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Calls For East Riding To Be 'Assertive' On Covid-19 Guidance

Calls For East Riding To Be 'Assertive' On Covid-19 Guidance

Published by Local Democracy Reporter Joe Gerrard at 6:58am 16th July 2020. (Updated at 6:21am 20th July 2020)

East Riding Council should be more assertive in using local knowledge instead of government guidelines to respond to a potential second wave of coronavirus, a cabinet member has said.

Cllr Vanessa Walker told councillors on the Health and Wellbeing Overview and Scrutiny Committee it had been difficult to act on some government guidance throughout the pandemic.

The adult and carer services portfolio holder said local knowledge on the scale of outbreaks and infections had been more useful than national guidance in some cases.

A Department for Health spokesperson said the right guidance had been brought in at the right time and had always been based on the latest scientific evidence.

Public health, NHS and council officials also said rapidly changing government guidance had had to be interpreted before information was passed onto other professionals and bodies.

Councillors were discussing updates on coronavirus and preparations the NHS and Public Health bodies are making for seasonal flu and a potential second wave ahead of winter.

Cllr Walker said the council could “constructively challenge” government guidelines in the event of a second wave.

Cllr Walker said:

“If we have a second wave I’d like to see us building on our work with partners and challenge a bit of what government is saying.

Local knowledge was a far more powerful tool in some cases than what we were getting from government.

We need to learn what’s been good about government guidance and what’s been less helpful and having a bit of defiance in some cases.”

Cllr Walker said co-operation between different arms of the NHS, council and Public Health bodies had helped to stave off the worst of the pandemic.

Cllr Walker said:

“The strength of our partnership working is probably why we haven’t had the bad experience other areas have.”

John Skidmore, the council’s director of adults, health and customer services, said cross body relationships built up before the pandemic had paid dividends when it hit.

The director added those relationships meant the council and health bodies could act ahead of government guidance.

Mr Skidmore said:

“We’ve been investing in building those relationships for many years.

Local NHS Trusts offered us testing in care homes before government did because they had the spare capacity. We were able to offer them additional PPE in return.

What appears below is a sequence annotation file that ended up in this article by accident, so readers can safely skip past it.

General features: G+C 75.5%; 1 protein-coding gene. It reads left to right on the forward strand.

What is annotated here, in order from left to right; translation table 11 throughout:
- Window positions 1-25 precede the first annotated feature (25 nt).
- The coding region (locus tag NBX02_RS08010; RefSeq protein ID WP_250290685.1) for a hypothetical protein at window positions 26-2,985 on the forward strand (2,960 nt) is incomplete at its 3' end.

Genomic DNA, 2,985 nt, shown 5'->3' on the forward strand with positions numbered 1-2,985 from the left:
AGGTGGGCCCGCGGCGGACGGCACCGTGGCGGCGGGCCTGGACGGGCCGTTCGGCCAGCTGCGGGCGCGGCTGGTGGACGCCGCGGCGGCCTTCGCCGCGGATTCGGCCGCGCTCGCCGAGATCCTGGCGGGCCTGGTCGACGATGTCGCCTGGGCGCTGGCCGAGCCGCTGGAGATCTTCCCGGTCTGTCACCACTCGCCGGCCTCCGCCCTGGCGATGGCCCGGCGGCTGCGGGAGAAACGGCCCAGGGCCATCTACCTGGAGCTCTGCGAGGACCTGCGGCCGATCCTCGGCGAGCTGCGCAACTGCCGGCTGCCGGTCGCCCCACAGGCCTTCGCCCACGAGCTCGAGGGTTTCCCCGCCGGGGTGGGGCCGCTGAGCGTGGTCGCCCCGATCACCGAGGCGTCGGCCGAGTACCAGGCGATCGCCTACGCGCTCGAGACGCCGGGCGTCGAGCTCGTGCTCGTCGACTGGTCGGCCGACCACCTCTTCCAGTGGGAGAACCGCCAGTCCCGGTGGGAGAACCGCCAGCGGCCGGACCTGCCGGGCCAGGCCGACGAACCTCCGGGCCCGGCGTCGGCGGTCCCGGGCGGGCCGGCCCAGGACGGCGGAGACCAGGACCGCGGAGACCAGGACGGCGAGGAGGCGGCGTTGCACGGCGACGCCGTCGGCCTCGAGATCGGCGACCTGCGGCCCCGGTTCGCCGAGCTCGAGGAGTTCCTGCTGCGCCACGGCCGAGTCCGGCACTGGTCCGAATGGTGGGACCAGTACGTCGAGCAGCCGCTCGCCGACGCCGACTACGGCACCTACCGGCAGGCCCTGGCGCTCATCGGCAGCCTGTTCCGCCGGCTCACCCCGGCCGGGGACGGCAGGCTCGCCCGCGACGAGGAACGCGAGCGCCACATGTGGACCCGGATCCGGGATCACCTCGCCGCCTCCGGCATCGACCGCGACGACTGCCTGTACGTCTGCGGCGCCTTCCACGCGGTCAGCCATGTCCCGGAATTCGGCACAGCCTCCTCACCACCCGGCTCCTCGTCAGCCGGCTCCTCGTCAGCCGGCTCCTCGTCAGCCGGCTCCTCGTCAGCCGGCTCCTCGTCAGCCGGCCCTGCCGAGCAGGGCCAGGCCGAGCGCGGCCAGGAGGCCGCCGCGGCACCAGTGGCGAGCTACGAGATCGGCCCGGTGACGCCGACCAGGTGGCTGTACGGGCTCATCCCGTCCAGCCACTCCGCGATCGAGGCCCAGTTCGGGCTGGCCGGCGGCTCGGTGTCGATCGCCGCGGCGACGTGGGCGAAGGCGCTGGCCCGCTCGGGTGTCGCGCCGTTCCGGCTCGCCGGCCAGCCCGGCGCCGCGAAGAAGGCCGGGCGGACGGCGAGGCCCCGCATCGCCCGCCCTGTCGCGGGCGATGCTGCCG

Anything I asked for we got. That shows how we’ve been able to work together.”

The council’s Head of Business Management and Commissioning Yvonne Rhodes said guidance had proved challenging.

Ms Rhodes said:

“Communication was a real challenge. Sometimes guidance was changing twice a day.”

A Department for Health spokesperson said the fact coronavirus had been brought under control showed how effective government guidance had been.

The spokesperson said:

“Throughout this unprecedented global pandemic we have brought in the right measures at the right time, based on the most up-to-date scientific advice.

We have seen a high level of compliance with the public health guidance and social distancing, demonstrated by how the spread of this virus has now been brought under control.”

Speaking after the meeting, Cllr Walker said she would be willing to be more assertive on government guidance if a second wave occurs.

Cllr Walker said:

“I think there’s things we can do better at a local level.

For instance with the discharging of patients into care homes, I wouldn’t want to just empty our hospitals if the government told us to.

As a representative of my residents I would want to be more assertive and I’d stick my neck out on that.”

Officials also called on residents to get behind the coronavirus test and trace system to stop further outbreaks ahead of winter.

Officials from local Public Health teams, the NHS and East Riding Council said the test and trace system would be the best way of stopping the virus spreading.

Tracey Craggs, an assistant director at the NHS’s East Yorkshire Clinical Commissioning Group (CCG), said preparations for the busy winter period had been underway for the last six weeks.

Ms Craggs said:

“The possibility of a second wave is at the forefront of our minds. Coronavirus hasn’t gone away.

We’re preparing for winter as normal but with coronavirus in mind. We’re going to have less capacity with social distancing measures in place.

Staff will have to wear PPE and they’ll be delays in getting to see patients because rooms and theatres will need to be thoroughly cleaned between appointments.”

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